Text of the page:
- Enjoy! We literally eat this in heaping bowls so a serving size is what you make it!
Hydrating Green Smoothie Recipe
It is so important to provide yourself with proper nutrition during the times you are able to eat/drink, which is why I’ve included this recipe for a nutrient-rich and hydrating smoothie. This smoothie is super quick to assemble during Sehri (pre-sunrise meal), providing your body with the essentials to keep you energized throughout the day.
The coconut water provides electrolytes and hydration, iron from the spinach, fiber and protein from chia seeds, plus vitamin C from apples and pineapple. It’s hard to try and pack lots of water when you’re trying to eat too, so this is a good way to get everything in at once.
- 1 tbsp chia seeds
- ½ cup frozen spinach
- ¼ cup frozen avocado
- 1 cup coconut water
- ¾ cup green apple cut into chunks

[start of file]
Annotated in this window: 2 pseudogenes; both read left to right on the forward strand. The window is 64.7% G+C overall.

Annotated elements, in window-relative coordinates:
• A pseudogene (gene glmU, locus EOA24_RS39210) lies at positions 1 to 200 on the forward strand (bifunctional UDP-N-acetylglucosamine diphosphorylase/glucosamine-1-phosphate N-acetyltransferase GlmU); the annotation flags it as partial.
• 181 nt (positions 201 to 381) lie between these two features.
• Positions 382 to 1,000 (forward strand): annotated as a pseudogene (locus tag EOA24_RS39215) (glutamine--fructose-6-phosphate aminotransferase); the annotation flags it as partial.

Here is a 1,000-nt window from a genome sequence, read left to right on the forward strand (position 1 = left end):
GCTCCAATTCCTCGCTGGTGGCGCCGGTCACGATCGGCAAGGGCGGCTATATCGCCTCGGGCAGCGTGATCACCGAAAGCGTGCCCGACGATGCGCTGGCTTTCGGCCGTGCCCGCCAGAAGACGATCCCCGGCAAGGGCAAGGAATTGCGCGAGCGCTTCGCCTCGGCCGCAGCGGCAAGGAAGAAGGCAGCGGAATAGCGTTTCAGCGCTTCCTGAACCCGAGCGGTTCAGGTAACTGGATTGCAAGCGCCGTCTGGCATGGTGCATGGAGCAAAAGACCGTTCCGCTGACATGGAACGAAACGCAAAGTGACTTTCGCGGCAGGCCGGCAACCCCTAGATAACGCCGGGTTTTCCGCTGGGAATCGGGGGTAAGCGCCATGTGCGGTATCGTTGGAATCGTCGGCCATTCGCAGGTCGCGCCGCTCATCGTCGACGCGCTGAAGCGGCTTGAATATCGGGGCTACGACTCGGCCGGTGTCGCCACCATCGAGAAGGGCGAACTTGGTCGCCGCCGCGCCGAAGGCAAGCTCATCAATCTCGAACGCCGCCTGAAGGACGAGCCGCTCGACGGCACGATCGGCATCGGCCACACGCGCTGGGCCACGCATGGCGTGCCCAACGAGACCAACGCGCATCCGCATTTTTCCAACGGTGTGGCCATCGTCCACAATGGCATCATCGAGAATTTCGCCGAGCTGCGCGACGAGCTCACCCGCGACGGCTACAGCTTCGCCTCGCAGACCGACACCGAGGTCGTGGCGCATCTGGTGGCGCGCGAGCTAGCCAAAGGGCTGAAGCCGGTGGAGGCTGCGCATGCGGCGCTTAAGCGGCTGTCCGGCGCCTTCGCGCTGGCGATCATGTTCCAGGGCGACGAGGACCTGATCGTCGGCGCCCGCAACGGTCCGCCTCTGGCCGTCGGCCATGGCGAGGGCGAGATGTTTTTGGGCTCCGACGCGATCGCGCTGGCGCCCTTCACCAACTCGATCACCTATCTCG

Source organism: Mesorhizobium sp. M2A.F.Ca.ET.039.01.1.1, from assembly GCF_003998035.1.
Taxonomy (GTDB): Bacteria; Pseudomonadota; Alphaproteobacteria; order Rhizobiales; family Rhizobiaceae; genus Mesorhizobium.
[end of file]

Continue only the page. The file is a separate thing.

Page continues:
- ¼ cup frozen pineapple chunks
- Note: if you prefer a sweeter smoothie – I recommend adding ½ banana or a couple pitted dates!
- Optional: You can add a scoop of greek yogurt for extra protein
- Add your spinach, chia seeds, and half the coconut water to a blender and blend until the chia seeds are well-mixed.
- Add in your fruits and the rest of the coconut water and blend well.
- Enjoy! I sometimes add in a ¼ cup of cut cucumbers for extra hydration or 4-5 mint leaves for its fresh taste and great digestive properties. This smoothie is very customizable, so feel free to play around with it.
Ramadan means different things to different people. The basis of giving charity, fasting (if able), and spiritual growth are the same – but there are values people choose to focus on that vary. For me this year, Ramadan is a time to focus on strengthening my patience, empathy, generosity, and discipline and I have made sure to set my intentions for the month to be able to incorporate these values as many times as possible throughout each day.
Even if you’re not Muslim, taking time to pause and reflect on what values truly matter to you can be beneficial. They can help you refocus on what’s important to you and notice those around you in need, so you can help your fellow community members and yourself as you continue your journey of self-development and growth.